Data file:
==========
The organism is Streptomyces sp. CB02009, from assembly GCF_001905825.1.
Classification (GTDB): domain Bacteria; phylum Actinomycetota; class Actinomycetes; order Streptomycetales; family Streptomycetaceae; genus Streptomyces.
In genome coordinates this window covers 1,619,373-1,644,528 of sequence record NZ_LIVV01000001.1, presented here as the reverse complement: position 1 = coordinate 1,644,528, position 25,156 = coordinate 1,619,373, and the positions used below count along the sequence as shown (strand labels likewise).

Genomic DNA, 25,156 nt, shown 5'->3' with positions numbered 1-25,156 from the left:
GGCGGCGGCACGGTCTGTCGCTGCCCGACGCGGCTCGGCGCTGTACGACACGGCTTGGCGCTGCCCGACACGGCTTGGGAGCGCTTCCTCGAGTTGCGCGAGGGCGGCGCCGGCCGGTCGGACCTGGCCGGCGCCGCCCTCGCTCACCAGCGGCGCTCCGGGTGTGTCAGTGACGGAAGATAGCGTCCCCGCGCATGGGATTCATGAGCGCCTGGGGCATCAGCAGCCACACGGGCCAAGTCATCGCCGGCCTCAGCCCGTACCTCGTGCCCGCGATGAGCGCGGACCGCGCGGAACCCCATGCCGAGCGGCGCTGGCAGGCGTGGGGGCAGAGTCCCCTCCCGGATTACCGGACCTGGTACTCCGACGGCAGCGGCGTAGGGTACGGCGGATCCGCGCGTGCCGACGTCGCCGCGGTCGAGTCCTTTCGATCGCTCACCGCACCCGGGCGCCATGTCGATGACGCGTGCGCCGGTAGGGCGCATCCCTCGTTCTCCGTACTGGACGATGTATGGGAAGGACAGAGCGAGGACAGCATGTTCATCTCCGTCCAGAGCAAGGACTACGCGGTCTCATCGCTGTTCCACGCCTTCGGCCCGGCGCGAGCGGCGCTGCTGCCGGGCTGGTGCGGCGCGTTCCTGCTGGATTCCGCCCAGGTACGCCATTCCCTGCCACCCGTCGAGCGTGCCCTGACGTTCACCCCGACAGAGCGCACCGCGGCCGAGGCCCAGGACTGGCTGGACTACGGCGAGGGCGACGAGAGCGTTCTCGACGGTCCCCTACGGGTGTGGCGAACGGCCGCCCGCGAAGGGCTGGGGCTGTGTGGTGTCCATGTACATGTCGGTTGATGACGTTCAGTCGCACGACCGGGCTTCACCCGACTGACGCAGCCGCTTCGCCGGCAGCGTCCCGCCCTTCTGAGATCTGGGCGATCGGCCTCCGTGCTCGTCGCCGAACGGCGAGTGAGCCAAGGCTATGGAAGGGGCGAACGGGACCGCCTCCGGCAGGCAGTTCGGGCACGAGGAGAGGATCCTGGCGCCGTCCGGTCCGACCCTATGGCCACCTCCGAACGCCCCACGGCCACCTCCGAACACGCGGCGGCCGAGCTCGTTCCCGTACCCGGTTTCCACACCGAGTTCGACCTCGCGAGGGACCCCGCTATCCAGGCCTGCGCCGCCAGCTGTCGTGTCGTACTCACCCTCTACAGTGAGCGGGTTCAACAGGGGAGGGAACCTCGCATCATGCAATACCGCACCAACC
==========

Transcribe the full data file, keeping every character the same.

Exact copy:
The organism is Streptomyces sp. CB02009, from assembly GCF_001905825.1.
Classification (GTDB): domain Bacteria; phylum Actinomycetota; class Actinomycetes; order Streptomycetales; family Streptomycetaceae; genus Streptomyces.
In genome coordinates this window covers 1,619,373-1,644,528 of sequence record NZ_LIVV01000001.1, presented here as the reverse complement: position 1 = coordinate 1,644,528, position 25,156 = coordinate 1,619,373, and the positions used below count along the sequence as shown (strand labels likewise).

Genomic DNA, 25,156 nt, shown 5'->3' with positions numbered 1-25,156 from the left:
GGCGGCGGCACGGTCTGTCGCTGCCCGACGCGGCTCGGCGCTGTACGACACGGCTTGGCGCTGCCCGACACGGCTTGGGAGCGCTTCCTCGAGTTGCGCGAGGGCGGCGCCGGCCGGTCGGACCTGGCCGGCGCCGCCCTCGCTCACCAGCGGCGCTCCGGGTGTGTCAGTGACGGAAGATAGCGTCCCCGCGCATGGGATTCATGAGCGCCTGGGGCATCAGCAGCCACACGGGCCAAGTCATCGCCGGCCTCAGCCCGTACCTCGTGCCCGCGATGAGCGCGGACCGCGCGGAACCCCATGCCGAGCGGCGCTGGCAGGCGTGGGGGCAGAGTCCCCTCCCGGATTACCGGACCTGGTACTCCGACGGCAGCGGCGTAGGGTACGGCGGATCCGCGCGTGCCGACGTCGCCGCGGTCGAGTCCTTTCGATCGCTCACCGCACCCGGGCGCCATGTCGATGACGCGTGCGCCGGTAGGGCGCATCCCTCGTTCTCCGTACTGGACGATGTATGGGAAGGACAGAGCGAGGACAGCATGTTCATCTCCGTCCAGAGCAAGGACTACGCGGTCTCATCGCTGTTCCACGCCTTCGGCCCGGCGCGAGCGGCGCTGCTGCCGGGCTGGTGCGGCGCGTTCCTGCTGGATTCCGCCCAGGTACGCCATTCCCTGCCACCCGTCGAGCGTGCCCTGACGTTCACCCCGACAGAGCGCACCGCGGCCGAGGCCCAGGACTGGCTGGACTACGGCGAGGGCGACGAGAGCGTTCTCGACGGTCCCCTACGGGTGTGGCGAACGGCCGCCCGCGAAGGGCTGGGGCTGTGTGGTGTCCATGTACATGTCGGTTGATGACGTTCAGTCGCACGACCGGGCTTCACCCGACTGACGCAGCCGCTTCGCCGGCAGCGTCCCGCCCTTCTGAGATCTGGGCGATCGGCCTCCGTGCTCGTCGCCGAACGGCGAGTGAGCCAAGGCTATGGAAGGGGCGAACGGGACCGCCTCCGGCAGGCAGTTCGGGCACGAGGAGAGGATCCTGGCGCCGTCCGGTCCGACCCTATGGCCACCTCCGAACGCCCCACGGCCACCTCCGAACACGCGGCGGCCGAGCTCGTTCCCGTACCCGGTTTCCACACCGAGTTCGACCTCGCGAGGGACCCCGCTATCCAGGCCTGCGCCGCCAGCTGTCGTGTCGTACTCACCCTCTACAGTGAGCGGGTTCAACAGGGGAGGGAACCTCGCATCATGCAATACCGCACCAACC